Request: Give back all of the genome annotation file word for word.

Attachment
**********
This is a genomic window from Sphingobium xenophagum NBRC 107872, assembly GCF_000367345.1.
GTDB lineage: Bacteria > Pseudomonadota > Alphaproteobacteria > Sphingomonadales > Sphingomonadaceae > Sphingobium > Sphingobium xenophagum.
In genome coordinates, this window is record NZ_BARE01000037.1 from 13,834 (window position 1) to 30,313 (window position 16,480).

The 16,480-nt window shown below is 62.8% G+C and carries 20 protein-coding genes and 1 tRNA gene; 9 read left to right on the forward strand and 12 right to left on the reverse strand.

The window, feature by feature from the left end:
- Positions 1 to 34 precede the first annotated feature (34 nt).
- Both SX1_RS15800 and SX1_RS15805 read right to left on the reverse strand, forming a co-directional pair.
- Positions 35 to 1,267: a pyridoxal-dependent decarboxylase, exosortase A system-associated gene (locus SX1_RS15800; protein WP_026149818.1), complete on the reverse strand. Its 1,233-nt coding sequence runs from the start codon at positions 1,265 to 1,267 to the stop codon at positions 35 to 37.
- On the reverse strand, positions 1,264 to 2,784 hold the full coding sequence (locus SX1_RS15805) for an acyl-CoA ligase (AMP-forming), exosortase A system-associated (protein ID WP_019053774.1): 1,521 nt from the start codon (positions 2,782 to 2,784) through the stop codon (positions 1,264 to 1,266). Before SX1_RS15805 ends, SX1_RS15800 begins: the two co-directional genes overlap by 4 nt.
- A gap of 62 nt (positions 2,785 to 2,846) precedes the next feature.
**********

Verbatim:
This is a genomic window from Sphingobium xenophagum NBRC 107872, assembly GCF_000367345.1.
GTDB lineage: Bacteria > Pseudomonadota > Alphaproteobacteria > Sphingomonadales > Sphingomonadaceae > Sphingobium > Sphingobium xenophagum.
In genome coordinates, this window is record NZ_BARE01000037.1 from 13,834 (window position 1) to 30,313 (window position 16,480).

The 16,480-nt window shown below is 62.8% G+C and carries 20 protein-coding genes and 1 tRNA gene; 9 read left to right on the forward strand and 12 right to left on the reverse strand.

The window, feature by feature from the left end:
- Positions 1 to 34 precede the first annotated feature (34 nt).
- Both SX1_RS15800 and SX1_RS15805 read right to left on the reverse strand, forming a co-directional pair.
- Positions 35 to 1,267: a pyridoxal-dependent decarboxylase, exosortase A system-associated gene (locus SX1_RS15800; protein WP_026149818.1), complete on the reverse strand. Its 1,233-nt coding sequence runs from the start codon at positions 1,265 to 1,267 to the stop codon at positions 35 to 37.
- On the reverse strand, positions 1,264 to 2,784 hold the full coding sequence (locus SX1_RS15805) for an acyl-CoA ligase (AMP-forming), exosortase A system-associated (protein ID WP_019053774.1): 1,521 nt from the start codon (positions 2,782 to 2,784) through the stop codon (positions 1,264 to 1,266). Before SX1_RS15805 ends, SX1_RS15800 begins: the two co-directional genes overlap by 4 nt.
- A gap of 62 nt (positions 2,785 to 2,846) precedes the next feature.